Claire and Ellie

"We all have the basics."

Whenever we tell people about our project, the second or third question that they tend to ask is how do you decide who to interview?  Do you only interview people with autism? Is it only people with mental disabilities and not physical ones? The way that we’ve come to answer all of these questions is to let the sibs take the lead. If they reach out to us and consider themselves to be a sib, who are we to tell them that they’re not? I started with this question because yesterday we had the chance to have our first interview with a sib of someone with mental illness, specifically bipolar disorder. Emily, a fellow college student who I met at a summer program, opened up to us in such a candid yet caring way about her older brother Jesse and his long time struggle with his disorder.

Jesse, now 21, was diagnosed with bipolar disorder unusually young, at the age of 8, which means that Emily has been living with this disorder for a large portion of her life. Perhaps because she has a much younger sister, Emily almost immediately stepped into a motherly role, often taking her sister and leaving the house whenever Jesse was embroiled in one of his drastic mood swings. However, it’s clear that Emily never resented this extra responsibility, saying that “I took care of her when my parents needed to give attention to Jesse.” It is clear though that Emily struggled with a variety of emotions during this time, especially fear. She told us that “I would stay away from him, I was scared,” noting that for those with bipolar disorder, “they don’t mean to hurt you but there is potential for them to hurt you.” Despite these childhood challenges, Emily repeatedly spoke of how close knit her family is and how her family jokes that she’s the glue that holds everyone together, a sentiment that seemed truer and truer as the interview continued.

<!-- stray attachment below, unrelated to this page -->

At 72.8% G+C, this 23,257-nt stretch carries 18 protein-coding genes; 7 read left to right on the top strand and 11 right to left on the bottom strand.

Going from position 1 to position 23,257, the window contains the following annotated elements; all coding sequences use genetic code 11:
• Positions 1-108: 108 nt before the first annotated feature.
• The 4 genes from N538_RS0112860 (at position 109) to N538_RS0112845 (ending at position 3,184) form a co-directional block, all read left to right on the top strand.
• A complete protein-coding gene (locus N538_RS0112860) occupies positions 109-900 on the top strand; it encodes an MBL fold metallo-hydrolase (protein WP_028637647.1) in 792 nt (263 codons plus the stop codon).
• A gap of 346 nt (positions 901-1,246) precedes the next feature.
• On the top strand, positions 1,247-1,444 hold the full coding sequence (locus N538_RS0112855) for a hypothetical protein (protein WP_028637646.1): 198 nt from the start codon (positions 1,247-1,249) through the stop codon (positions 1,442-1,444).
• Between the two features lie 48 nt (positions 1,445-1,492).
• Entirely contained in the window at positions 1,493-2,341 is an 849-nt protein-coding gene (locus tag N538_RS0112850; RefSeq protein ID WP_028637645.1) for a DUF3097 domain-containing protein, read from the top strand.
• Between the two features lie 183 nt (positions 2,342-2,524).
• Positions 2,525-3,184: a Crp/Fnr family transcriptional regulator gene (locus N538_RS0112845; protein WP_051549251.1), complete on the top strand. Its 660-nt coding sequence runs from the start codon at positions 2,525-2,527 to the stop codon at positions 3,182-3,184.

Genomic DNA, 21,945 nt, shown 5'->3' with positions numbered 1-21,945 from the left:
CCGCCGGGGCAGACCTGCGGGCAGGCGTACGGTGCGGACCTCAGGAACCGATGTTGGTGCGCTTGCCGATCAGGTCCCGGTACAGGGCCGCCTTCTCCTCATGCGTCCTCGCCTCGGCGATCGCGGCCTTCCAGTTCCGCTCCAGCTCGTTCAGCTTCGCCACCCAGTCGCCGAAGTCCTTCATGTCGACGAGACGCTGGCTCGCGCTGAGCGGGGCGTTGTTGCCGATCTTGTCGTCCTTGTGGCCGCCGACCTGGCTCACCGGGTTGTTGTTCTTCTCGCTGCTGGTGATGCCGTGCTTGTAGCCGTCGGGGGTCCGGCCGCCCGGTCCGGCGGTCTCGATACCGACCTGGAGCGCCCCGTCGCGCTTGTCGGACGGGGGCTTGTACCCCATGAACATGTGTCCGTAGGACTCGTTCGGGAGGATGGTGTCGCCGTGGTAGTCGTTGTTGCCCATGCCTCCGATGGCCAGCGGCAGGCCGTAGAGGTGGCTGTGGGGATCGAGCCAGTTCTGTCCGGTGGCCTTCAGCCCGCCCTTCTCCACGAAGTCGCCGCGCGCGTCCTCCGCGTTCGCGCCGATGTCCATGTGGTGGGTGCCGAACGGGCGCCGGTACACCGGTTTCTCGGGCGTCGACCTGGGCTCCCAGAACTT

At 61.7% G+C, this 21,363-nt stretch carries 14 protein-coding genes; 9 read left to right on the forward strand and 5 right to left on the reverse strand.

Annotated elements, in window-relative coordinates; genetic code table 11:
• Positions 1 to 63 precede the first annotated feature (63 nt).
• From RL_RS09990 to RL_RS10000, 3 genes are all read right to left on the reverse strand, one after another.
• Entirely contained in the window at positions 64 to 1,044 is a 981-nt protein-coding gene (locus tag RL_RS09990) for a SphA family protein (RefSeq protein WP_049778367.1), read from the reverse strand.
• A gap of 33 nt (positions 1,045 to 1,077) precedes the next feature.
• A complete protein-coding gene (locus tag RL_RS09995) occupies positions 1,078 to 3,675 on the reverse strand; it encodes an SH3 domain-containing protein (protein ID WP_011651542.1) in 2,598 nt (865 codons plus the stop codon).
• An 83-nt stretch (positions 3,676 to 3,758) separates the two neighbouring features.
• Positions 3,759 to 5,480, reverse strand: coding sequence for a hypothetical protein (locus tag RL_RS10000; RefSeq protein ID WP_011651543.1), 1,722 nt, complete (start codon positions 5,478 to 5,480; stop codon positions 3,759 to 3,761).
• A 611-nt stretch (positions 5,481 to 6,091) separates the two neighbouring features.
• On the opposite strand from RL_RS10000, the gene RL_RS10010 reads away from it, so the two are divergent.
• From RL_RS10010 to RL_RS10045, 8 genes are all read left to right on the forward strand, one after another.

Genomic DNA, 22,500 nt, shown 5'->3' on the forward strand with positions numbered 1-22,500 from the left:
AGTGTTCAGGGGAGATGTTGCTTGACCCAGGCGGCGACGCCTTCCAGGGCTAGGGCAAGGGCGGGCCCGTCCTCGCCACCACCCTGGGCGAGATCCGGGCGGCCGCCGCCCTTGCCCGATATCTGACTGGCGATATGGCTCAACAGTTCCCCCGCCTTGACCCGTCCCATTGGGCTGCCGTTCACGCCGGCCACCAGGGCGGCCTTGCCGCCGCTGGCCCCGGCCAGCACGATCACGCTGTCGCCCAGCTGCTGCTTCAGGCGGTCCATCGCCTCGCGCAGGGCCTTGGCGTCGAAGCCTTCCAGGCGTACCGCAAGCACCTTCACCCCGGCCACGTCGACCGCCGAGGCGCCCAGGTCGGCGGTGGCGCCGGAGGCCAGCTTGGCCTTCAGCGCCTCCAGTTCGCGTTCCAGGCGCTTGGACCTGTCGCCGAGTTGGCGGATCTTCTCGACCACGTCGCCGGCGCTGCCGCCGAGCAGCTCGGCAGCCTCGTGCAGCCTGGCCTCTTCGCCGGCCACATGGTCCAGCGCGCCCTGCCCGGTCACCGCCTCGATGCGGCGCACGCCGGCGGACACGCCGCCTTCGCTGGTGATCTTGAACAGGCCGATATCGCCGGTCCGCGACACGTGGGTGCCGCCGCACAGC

One trait that I especially admired in Emily was her commitment to being a wonderful mentor to her younger sister regarding how to handle Jesse’s outbursts and difficulties. After Emily’s parents pointed out Katie’s constant emulation of Emily, Emily made it a point to set a good example for her when it came to Jesse. She explained to Katie the importance of being really accepting of Jesse since he didn’t bring these issues upon himself. Emily encourages Katie to try to ignore the outbursts as much as possible and to always remember that Jesse is their brother.

Like other sibs we’ve spoken with, Emily firmly believes that having a brother like Jesse has impacted her in a positive way. She credits her desire to help others with her appreciation for the way her community often reached out to support Jesse and their family. Emily also has found that having Jesse as a brother has pushed her to look for the best in people she encounters, because as she says “we’re all people, we all have the basics”. Regarding Jesse specifically, Emily made it clear that she “can see past these things he’s done in the past because it’s not his fault.” Her ability to see beyond Jesse’s symptoms and still love him as her older brother was inspiring to us all.

Claire

1 Household, 2 Perspectives